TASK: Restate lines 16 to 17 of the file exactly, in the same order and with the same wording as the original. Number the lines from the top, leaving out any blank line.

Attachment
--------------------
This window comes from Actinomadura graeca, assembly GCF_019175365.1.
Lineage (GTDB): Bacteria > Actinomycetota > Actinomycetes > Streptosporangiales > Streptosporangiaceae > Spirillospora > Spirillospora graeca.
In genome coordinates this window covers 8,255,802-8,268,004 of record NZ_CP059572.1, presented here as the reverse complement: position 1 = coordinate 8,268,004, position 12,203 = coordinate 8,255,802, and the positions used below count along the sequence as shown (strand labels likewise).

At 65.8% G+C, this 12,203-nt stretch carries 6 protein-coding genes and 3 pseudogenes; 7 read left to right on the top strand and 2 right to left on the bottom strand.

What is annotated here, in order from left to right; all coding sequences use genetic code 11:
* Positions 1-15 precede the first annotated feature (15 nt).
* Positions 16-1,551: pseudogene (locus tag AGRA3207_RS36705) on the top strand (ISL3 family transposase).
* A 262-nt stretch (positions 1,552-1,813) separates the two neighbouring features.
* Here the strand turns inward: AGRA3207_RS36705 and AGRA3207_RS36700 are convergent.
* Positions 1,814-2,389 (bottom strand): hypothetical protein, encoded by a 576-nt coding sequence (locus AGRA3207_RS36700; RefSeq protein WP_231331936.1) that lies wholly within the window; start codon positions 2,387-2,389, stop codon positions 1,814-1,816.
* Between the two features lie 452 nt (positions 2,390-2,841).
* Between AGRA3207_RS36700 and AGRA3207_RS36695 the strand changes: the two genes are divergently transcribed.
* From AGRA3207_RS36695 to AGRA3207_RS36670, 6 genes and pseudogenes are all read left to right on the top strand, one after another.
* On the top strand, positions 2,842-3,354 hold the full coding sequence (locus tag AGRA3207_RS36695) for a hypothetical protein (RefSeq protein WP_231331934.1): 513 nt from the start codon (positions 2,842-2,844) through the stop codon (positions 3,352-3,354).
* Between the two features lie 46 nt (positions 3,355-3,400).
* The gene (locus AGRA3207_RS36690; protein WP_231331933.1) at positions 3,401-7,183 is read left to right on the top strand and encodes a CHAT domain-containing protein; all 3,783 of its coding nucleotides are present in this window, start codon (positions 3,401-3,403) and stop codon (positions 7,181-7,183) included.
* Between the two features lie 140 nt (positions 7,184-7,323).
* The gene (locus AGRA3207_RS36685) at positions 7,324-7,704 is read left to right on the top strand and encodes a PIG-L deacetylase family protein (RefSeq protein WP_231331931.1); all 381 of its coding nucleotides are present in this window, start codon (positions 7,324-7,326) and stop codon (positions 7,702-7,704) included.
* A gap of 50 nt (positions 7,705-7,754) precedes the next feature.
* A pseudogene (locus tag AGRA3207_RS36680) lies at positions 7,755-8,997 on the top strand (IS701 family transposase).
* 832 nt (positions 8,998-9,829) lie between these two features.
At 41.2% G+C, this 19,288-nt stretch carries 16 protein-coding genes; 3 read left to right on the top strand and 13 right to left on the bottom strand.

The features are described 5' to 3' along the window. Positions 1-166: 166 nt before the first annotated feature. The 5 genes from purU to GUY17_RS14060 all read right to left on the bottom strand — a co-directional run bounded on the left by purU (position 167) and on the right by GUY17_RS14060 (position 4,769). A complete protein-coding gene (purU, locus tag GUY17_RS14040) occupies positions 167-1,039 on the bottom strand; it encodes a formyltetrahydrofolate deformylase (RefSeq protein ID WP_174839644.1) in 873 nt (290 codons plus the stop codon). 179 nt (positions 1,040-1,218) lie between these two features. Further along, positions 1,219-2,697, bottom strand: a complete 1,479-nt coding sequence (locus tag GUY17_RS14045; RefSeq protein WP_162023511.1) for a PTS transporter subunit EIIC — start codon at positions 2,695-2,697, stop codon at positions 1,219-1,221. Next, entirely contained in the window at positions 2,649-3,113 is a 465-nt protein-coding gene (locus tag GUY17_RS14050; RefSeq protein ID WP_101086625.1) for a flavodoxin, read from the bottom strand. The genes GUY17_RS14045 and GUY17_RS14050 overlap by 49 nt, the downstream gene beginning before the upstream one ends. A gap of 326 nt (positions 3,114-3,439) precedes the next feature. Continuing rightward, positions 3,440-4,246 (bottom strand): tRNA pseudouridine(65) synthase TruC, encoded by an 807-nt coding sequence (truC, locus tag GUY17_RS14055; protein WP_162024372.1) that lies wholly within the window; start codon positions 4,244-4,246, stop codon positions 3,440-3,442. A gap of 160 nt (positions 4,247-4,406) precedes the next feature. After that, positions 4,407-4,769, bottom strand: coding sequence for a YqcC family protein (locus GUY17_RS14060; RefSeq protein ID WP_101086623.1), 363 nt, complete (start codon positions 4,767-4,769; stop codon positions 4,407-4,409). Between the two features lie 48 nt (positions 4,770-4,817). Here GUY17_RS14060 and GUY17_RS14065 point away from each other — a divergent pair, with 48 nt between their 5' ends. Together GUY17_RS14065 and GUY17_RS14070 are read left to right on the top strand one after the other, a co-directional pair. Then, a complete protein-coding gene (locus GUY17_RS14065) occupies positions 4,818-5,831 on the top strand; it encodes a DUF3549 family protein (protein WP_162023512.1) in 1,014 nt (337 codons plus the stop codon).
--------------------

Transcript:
* The gene (locus AGRA3207_RS36690; protein WP_231331933.1) at positions 3,401-7,183 is read left to right on the top strand and encodes a CHAT domain-containing protein; all 3,783 of its coding nucleotides are present in this window, start codon (positions 3,401-3,403) and stop codon (positions 7,181-7,183) included.
* Between the two features lie 140 nt (positions 7,184-7,323).